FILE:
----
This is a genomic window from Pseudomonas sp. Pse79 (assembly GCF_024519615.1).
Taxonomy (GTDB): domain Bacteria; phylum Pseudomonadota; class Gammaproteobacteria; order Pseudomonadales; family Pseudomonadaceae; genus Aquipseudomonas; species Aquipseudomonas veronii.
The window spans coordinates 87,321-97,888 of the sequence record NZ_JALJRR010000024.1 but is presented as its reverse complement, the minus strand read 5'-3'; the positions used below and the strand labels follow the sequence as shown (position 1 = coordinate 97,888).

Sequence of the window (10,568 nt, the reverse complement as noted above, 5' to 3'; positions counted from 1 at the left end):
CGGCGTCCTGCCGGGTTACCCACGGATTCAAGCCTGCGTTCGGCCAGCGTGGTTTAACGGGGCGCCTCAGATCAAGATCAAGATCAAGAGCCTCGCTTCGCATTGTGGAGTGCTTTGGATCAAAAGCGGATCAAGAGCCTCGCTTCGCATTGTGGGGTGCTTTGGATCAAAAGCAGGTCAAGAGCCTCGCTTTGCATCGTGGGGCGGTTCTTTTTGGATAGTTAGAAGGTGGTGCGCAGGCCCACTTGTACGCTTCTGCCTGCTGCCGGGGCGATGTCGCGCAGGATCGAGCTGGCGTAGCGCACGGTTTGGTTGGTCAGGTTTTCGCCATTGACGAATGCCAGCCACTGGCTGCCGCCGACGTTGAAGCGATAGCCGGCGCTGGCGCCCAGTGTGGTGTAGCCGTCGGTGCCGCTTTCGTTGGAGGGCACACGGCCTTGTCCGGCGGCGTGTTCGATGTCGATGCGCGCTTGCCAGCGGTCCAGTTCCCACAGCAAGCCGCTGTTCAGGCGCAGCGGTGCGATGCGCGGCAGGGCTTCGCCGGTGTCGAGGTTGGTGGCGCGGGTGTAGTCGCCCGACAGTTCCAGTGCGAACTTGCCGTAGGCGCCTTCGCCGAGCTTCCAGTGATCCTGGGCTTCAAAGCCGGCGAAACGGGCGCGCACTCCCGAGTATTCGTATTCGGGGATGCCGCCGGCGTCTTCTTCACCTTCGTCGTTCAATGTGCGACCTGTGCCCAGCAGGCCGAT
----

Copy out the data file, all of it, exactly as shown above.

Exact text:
This is a genomic window from Pseudomonas sp. Pse79 (assembly GCF_024519615.1).
Taxonomy (GTDB): domain Bacteria; phylum Pseudomonadota; class Gammaproteobacteria; order Pseudomonadales; family Pseudomonadaceae; genus Aquipseudomonas; species Aquipseudomonas veronii.
The window spans coordinates 87,321-97,888 of the sequence record NZ_JALJRR010000024.1 but is presented as its reverse complement, the minus strand read 5'-3'; the positions used below and the strand labels follow the sequence as shown (position 1 = coordinate 97,888).

Sequence of the window (10,568 nt, the reverse complement as noted above, 5' to 3'; positions counted from 1 at the left end):
CGGCGTCCTGCCGGGTTACCCACGGATTCAAGCCTGCGTTCGGCCAGCGTGGTTTAACGGGGCGCCTCAGATCAAGATCAAGATCAAGAGCCTCGCTTCGCATTGTGGAGTGCTTTGGATCAAAAGCGGATCAAGAGCCTCGCTTCGCATTGTGGGGTGCTTTGGATCAAAAGCAGGTCAAGAGCCTCGCTTTGCATCGTGGGGCGGTTCTTTTTGGATAGTTAGAAGGTGGTGCGCAGGCCCACTTGTACGCTTCTGCCTGCTGCCGGGGCGATGTCGCGCAGGATCGAGCTGGCGTAGCGCACGGTTTGGTTGGTCAGGTTTTCGCCATTGACGAATGCCAGCCACTGGCTGCCGCCGACGTTGAAGCGATAGCCGGCGCTGGCGCCCAGTGTGGTGTAGCCGTCGGTGCCGCTTTCGTTGGAGGGCACACGGCCTTGTCCGGCGGCGTGTTCGATGTCGATGCGCGCTTGCCAGCGGTCCAGTTCCCACAGCAAGCCGCTGTTCAGGCGCAGCGGTGCGATGCGCGGCAGGGCTTCGCCGGTGTCGAGGTTGGTGGCGCGGGTGTAGTCGCCCGACAGTTCCAGTGCGAACTTGCCGTAGGCGCCTTCGCCGAGCTTCCAGTGATCCTGGGCTTCAAAGCCGGCGAAACGGGCGCGCACTCCCGAGTATTCGTATTCGGGGATGCCGCCGGCGTCTTCTTCACCTTCGTCGTTCAATGTGCGACCTGTGCCCAGCAGGCCGAT